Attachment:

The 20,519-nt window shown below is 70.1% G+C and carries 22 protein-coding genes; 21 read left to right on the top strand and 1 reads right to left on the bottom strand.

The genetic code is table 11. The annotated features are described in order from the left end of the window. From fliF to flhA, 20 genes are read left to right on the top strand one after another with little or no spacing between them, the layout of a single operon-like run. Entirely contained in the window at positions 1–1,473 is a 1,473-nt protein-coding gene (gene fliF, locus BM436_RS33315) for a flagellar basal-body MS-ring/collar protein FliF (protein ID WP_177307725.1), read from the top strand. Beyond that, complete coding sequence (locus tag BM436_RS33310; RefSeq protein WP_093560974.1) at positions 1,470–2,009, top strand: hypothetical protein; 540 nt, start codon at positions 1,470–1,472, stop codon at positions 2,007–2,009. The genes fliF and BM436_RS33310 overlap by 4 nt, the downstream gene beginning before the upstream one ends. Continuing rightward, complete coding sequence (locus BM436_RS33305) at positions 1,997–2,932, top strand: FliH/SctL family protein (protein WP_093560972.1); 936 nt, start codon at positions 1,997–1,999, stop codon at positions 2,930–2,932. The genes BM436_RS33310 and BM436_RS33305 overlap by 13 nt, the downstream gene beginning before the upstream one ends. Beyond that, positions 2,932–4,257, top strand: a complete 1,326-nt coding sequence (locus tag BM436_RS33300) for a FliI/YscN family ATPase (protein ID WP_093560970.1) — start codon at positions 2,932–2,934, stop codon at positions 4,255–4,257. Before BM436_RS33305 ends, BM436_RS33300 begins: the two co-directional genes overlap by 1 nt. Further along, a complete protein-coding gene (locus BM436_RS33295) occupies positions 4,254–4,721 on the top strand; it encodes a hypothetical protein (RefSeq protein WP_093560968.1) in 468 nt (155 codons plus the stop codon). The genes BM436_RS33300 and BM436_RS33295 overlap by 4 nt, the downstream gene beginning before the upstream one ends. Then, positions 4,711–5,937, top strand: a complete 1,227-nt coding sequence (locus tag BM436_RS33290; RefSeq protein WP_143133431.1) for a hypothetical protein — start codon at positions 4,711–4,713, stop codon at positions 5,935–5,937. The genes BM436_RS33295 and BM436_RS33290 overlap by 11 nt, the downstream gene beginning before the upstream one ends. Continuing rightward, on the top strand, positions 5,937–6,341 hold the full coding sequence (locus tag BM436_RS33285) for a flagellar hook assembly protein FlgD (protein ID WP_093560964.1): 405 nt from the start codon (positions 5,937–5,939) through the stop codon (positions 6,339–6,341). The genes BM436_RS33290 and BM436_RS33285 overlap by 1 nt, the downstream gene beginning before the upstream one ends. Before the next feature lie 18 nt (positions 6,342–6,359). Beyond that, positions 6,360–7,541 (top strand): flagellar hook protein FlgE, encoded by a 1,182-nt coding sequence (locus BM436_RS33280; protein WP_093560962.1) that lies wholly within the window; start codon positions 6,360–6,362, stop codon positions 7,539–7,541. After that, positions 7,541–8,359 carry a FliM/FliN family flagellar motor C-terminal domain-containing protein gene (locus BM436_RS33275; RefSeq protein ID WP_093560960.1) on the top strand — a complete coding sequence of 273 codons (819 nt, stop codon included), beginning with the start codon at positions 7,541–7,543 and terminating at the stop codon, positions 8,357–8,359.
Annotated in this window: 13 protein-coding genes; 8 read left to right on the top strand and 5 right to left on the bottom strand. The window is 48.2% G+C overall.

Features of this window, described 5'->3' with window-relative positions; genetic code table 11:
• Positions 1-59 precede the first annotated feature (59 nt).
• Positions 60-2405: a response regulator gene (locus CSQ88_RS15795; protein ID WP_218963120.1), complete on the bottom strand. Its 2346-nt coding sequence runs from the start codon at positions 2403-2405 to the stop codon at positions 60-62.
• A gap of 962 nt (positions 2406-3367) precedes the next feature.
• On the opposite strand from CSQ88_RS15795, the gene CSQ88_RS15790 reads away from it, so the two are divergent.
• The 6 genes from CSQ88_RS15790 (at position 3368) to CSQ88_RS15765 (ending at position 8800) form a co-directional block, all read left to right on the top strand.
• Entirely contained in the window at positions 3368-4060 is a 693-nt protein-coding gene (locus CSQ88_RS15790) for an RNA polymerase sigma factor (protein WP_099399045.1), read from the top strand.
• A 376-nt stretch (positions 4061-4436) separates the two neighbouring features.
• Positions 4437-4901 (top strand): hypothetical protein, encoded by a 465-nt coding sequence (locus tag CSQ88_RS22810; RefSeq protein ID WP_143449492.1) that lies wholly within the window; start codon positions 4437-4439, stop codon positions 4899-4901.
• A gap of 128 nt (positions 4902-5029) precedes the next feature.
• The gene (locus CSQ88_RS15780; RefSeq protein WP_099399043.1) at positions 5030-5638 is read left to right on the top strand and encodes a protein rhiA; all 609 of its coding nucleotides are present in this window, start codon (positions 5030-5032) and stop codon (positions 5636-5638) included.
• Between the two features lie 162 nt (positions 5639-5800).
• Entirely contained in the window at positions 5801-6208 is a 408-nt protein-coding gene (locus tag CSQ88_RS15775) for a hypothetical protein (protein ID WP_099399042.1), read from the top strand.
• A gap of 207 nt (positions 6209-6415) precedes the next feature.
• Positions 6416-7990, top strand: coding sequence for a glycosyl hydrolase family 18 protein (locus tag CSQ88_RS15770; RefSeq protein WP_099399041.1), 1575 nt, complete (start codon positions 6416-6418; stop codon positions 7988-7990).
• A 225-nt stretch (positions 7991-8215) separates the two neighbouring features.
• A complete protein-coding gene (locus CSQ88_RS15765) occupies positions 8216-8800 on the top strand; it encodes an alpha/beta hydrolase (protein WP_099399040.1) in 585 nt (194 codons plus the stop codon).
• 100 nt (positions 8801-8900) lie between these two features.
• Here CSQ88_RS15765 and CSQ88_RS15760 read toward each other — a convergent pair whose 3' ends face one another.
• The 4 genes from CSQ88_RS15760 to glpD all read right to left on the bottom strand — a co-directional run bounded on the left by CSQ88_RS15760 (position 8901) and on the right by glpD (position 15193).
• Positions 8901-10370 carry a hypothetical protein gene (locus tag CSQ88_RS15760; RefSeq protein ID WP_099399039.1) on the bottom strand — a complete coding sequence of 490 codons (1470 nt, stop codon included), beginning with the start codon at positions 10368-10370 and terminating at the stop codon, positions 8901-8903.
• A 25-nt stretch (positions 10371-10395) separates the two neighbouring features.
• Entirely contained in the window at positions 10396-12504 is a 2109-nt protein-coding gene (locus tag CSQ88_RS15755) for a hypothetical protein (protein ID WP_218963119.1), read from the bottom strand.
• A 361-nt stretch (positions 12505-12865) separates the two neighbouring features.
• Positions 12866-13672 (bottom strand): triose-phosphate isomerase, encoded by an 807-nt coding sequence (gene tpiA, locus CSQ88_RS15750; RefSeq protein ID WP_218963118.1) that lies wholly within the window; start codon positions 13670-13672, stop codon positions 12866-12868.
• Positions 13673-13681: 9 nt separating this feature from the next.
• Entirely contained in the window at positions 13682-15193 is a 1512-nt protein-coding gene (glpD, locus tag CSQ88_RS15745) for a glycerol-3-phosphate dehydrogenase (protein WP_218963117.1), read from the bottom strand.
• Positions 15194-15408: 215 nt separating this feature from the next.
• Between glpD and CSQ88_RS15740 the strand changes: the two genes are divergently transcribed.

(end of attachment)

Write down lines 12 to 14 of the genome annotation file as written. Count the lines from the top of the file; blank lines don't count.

• Positions 4437-4901 (top strand): hypothetical protein, encoded by a 465-nt coding sequence (locus tag CSQ88_RS22810; RefSeq protein ID WP_143449492.1) that lies wholly within the window; start codon positions 4437-4439, stop codon positions 4899-4901.
• A gap of 128 nt (positions 4902-5029) precedes the next feature.
• The gene (locus CSQ88_RS15780; RefSeq protein WP_099399043.1) at positions 5030-5638 is read left to right on the top strand and encodes a protein rhiA; all 609 of its coding nucleotides are present in this window, start codon (positions 5030-5032) and stop codon (positions 5636-5638) included.